In Fresnillo, we hope to see some Day of the Dead celebrations, but upon leaving our hotel and making our way to the main drag, we are left speechless by a river of of parents dragging their costumed kiddies to every store in sight silently begging for treats. My feelings are so terribly confused. I love seeing kids dressed up, and, there is no argument, Mexicans know how to rock a wicked costume, but to know that commercialism and the pursuit of candy had pushed such a rich and healing celebration completely into the background is, well, troublesome. Given that this day is actually All Soul's Day and not All Hallow's Eve - this feels like little more than a greedy commercial opportunity at the expense of a much profounder tradition.
And so on we ride into the wind and ever higher into the wide open expanse that is the centre of Zacatecas. Halfway down the road we find a traffic jam. A transport truck has turned over and lost all of its cargo. The cab is completely flattened and dozens of people are mucking about the boxes and broken glass salvaging any full bottles of beer they can carry. The driver is okay. As we arrive, fully drained, in Sombrerete home to some of Mexico's richest deposits of mineral ores. I can't help but think of the parallels between the plundering halloween wannabes of the previous day, our beer looters from the afternoon, and the plundering of the original conquistadors marauding about the Americas in search of gold and silver and any other grabable loot.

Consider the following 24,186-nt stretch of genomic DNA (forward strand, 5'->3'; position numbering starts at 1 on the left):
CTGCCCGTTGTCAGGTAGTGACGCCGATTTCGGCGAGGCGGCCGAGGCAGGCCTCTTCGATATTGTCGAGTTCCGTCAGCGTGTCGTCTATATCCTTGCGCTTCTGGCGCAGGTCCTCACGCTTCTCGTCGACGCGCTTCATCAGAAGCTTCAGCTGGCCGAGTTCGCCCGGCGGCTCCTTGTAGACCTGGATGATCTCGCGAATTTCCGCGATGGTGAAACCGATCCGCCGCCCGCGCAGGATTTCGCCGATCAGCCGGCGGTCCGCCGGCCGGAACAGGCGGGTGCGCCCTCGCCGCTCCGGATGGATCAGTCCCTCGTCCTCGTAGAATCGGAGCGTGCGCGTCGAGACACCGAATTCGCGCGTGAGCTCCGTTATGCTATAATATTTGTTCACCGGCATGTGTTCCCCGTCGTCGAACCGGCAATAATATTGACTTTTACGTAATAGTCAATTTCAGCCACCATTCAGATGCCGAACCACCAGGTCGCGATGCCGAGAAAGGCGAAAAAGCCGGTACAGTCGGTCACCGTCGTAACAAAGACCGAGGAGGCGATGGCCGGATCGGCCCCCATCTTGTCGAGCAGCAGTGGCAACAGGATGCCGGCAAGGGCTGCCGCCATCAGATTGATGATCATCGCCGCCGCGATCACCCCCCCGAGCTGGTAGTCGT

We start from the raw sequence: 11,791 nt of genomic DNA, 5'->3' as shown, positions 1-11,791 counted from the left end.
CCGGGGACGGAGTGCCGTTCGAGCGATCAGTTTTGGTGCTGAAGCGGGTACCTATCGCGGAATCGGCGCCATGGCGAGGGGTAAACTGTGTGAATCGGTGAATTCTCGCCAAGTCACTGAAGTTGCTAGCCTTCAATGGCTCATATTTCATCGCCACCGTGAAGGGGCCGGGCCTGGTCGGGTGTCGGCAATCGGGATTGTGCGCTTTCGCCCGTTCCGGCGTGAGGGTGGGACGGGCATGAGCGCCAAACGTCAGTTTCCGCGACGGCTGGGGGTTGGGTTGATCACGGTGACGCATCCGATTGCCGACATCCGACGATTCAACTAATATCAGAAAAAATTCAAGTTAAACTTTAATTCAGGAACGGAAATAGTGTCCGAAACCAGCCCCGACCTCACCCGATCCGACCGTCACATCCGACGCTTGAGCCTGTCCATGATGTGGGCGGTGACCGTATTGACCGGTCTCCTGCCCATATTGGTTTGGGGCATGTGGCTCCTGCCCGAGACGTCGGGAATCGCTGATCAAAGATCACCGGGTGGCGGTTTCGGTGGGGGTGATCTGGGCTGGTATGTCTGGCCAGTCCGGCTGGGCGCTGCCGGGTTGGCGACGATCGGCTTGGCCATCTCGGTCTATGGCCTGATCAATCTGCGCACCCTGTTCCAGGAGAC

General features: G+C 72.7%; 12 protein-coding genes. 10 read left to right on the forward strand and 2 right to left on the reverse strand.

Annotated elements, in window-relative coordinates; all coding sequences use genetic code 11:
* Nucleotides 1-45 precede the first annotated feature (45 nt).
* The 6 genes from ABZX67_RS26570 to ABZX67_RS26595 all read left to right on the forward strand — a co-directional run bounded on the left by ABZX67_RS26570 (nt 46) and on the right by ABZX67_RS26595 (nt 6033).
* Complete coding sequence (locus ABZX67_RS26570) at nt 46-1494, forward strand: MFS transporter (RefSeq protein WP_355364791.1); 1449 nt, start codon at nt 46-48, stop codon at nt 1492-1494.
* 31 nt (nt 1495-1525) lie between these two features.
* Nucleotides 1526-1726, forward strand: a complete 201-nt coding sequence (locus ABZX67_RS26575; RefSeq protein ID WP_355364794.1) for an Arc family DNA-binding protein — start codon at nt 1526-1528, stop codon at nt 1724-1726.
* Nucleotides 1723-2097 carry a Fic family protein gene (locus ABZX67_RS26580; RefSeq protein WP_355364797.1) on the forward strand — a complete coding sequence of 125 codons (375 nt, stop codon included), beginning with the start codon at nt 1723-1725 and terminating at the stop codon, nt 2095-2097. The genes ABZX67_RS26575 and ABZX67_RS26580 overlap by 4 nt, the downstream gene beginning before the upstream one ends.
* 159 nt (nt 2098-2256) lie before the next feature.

Friday, November 11, 2011
Things have a way of falling into proper scale when out in the mountains on your bike. With the sudden end to our Day of the Dead tour we decided to head north out of Guadalajara. No plan, no preconceptions, just the vague idea that we would ride over the Espinazo del Diablo from Durango to Mazatlan. Plucking along highway 23 we had a tough time shedding Jalisco. It felt a little like a game of state line peek-a-boo as we crossed from Jalisco to Zacatecas to Jalisco to Zacatecas to Jalisco to Zacatecas to Jalisco to Zacatecas.
It was at the end of our first day that our love affair with burritos began. Having pushed harder than we should have and riding well into the night we arrived to a plate sized burrito stuffed with everything in the kitchen. The burritos that followed were never quite the same, but plenty tasty for different reasons every time.
Down the road we met the town of Teul a pretty, proud, and much forgotten about pueblo magico. Tucked away between meandering state borders, many dirt roads, and rather isolating canyons and mountains this region flies somewhat under the radar of the authorities which makes it choice turf for moving illegal merchandise. Unfortunately, there have been some flare ups over who controls the area. The locals say everything has calmed down now, but poor public perception will hang on and keep even local tourists away for a long time. Walking the streets, it's tough not to be influenced by local pride in who they are and where they are from. For us the real find were "gordas de horno en hoja de roble" aka corn dough, cheese, and strained yogurt baked on an oak leaf in a wood burning oven.
And then gorditas took front and centre stage. Chubby little corn or wheat disks patted into shape and then jammed with any variety of stews. It is tough to not stop at every roadside stand to sample each woman's rendition of carne deshebrada, picadillo, mole, or just plain and simple beans and cheese...